Minimum information standard

From Wikipedia, the free encyclopedia
  (Redirected from Minimum Information Standards)
Jump to navigation Jump to search

Minimum information standards are sets of guidelines and formats for reporting data derived by specific high-throughput methods. Their purpose is to ensure the data generated by these methods can be easily verified, analysed and interpreted by the wider scientific community. Ultimately, they facilitate the transfer of data from journal articles (unstructured data) into databases (structured data) in a form that enables data to be mined across multiple data sets. Minimal information standards are available for a vast variety of experiment types including microarray (MIAME), RNAseq (MINSEQE), metabolomics (MSI) and proteomics (MIAPE).[1]

Minimum information standards typically have two parts. Firstly, there is a set of reporting requirements – typically presented as a table or a checklist. Secondly, there is a data format. Information about an experiment needs to be converted into the appropriate data format for it to be submitted to the relevant database. In the case of MIAME, the data format is provided in spreadsheet format (MAGE-TAB). Some of the communities that maintain minimum information standards also provide tools to help experimental researchers to annotate their data.[1]

MI Standards[edit]

The individual minimum information standards are brought by the communities of cross-disciplinary specialists focused on the problematic of the specific method used in experimental biology. The standards then provide specifications what information about the experiments (metadata) is crucial and important to be reported together with the resultant data to make it comprehensive.[2][3] The need for this standardization is largely driven by the development of high-throughput experimental methods that provide tremendous amounts of data. The development of minimum information standards of different methods is since 2008 being harmonized by "Minimum Information about a Biomedical or Biological Investigation" (MIBBI) project.[4]

MIAPPE, Minimum Information About a Plant Phenotyping Experiment[edit]

MIAPPE is an open, community driven project to harmonize data from plant phenotyping experiments. MIAPPE comprises both a conceptual checklist of metadata required to adequately describe a plant phenotyping experiment.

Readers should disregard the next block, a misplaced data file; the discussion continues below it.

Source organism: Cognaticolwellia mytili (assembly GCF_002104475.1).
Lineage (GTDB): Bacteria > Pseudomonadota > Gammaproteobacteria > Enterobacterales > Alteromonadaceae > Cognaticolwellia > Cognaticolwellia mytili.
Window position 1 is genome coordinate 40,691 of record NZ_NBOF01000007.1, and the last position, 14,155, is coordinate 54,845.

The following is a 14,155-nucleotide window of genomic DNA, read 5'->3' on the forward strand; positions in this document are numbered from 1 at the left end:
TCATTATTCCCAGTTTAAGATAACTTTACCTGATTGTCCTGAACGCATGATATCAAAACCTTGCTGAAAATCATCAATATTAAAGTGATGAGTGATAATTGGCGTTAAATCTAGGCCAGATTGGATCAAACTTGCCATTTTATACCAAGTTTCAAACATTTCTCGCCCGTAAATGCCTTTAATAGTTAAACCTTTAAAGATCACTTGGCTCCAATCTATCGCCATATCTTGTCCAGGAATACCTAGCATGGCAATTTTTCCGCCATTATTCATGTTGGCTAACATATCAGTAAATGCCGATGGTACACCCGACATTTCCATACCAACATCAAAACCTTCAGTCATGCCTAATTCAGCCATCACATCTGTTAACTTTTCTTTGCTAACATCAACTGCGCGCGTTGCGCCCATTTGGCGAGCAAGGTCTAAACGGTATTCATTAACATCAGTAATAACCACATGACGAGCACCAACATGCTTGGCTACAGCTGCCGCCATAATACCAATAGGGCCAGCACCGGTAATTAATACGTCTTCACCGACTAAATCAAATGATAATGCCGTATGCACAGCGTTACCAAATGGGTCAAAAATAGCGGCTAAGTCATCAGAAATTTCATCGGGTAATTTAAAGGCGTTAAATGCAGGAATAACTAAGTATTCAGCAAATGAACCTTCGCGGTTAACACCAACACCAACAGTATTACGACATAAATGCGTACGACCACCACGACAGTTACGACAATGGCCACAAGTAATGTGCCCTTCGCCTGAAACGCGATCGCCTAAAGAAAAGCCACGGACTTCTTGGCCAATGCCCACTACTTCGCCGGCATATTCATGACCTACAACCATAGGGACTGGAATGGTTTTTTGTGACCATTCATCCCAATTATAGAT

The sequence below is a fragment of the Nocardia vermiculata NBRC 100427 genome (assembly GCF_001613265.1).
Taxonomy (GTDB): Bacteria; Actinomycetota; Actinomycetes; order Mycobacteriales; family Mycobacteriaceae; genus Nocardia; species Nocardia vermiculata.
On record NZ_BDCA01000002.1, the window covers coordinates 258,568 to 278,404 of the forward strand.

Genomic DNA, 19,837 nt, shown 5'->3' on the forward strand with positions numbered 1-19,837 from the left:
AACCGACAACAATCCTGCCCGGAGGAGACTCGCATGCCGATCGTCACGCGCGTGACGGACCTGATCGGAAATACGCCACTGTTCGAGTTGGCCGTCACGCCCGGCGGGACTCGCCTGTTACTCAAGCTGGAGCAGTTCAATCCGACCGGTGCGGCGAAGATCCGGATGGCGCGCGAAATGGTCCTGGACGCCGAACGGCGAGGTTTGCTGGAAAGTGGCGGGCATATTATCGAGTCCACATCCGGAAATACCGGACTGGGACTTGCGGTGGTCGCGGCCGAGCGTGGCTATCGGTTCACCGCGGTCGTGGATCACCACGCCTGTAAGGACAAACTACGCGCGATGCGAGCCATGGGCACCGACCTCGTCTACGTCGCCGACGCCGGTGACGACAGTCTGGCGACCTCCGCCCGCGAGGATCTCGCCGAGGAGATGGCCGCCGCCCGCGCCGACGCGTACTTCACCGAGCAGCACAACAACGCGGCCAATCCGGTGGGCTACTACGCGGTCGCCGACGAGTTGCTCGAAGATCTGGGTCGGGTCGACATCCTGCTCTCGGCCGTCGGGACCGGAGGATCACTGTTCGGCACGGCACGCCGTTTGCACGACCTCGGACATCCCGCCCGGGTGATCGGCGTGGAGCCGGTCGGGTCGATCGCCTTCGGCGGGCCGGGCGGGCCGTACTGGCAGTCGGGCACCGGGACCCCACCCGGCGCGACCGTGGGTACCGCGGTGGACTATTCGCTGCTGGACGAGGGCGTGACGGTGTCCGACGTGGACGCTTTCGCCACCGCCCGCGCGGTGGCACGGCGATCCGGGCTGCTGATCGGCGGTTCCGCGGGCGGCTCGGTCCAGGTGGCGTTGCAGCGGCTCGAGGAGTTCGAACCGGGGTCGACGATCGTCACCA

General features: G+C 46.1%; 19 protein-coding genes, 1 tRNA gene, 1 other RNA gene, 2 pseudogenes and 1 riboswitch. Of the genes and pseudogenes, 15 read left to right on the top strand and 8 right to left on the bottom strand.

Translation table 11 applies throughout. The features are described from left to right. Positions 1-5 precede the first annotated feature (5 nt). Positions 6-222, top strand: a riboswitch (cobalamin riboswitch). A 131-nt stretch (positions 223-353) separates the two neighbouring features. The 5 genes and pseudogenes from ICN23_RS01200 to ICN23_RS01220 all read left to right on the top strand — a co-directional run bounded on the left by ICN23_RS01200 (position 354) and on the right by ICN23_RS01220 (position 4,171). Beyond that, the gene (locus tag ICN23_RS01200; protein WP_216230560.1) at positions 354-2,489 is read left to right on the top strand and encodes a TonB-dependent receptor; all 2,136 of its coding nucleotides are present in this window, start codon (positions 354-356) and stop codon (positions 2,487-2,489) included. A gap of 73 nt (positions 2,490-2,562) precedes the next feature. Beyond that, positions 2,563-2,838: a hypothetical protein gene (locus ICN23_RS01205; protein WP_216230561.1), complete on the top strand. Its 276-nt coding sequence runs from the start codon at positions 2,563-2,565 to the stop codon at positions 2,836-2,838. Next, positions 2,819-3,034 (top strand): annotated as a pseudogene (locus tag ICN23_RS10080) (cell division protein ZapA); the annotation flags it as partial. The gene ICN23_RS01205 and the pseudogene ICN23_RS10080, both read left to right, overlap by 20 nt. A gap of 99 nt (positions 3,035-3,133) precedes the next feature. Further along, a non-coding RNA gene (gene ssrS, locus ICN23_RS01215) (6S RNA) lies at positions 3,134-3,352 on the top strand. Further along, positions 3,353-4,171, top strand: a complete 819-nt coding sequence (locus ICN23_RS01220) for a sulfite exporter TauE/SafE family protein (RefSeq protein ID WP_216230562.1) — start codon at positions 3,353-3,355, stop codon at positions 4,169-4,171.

MIQE, Minimum Information for Publication of Quantitative Real-Time PCR Experiments[edit]

Published in 2009 these guidelines for the basis of requirements by many journals when submitting QPCR data, sadly they are not adhered to enough.[5]

MIAME, gene expression microarray[edit]

Minimum Information About a Microarray Experiment (MIAME)[3] describes the Minimum Information About a Microarray Experiment that is needed to enable the interpretation of the results of the experiment unambiguously and potentially to reproduce the experiment and is aimed at facilitating the dissemination of data from microarray experiments. It was published by the FGED Society in 2001 and was the first published minimum information standard for high-throughput experiments in the life sciences.

MIAME contains a number of extensions to cover specific biological domains, including MIAME-env, MIAME-nut and MIAME-tox, covering environmental genomics, nutritional genomics and toxogenomics, respectively.

MINI: Minimum Information about a Neuroscience Investigation[edit]

MINI: Electrophysiology[edit]

Electrophysiology is a technology used to study the electrical properties of biological cells and tissues. Electrophysiology typically involves the measurements of voltage change or electric current flow on a wide variety of scales from single ion channel proteins to whole tissues. This document is a single module, as part of the Minimum Information about a Neuroscience investigation (MINI) family of reporting guideline documents, produced by community consultation and continually available for public comment. A MINI module represents the minimum information that should be reported about a dataset to facilitate computational access and analysis to allow a reader to interpret and critically evaluate the processes performed and the conclusions reached, and to support their experimental corroboration. In practice a MINI module comprises a checklist of information that should be provided (for example about the protocols employed) when a data set is described for publication. The full specification of the MINI module can be found here.[6]

MIARE, RNAi experiment[edit]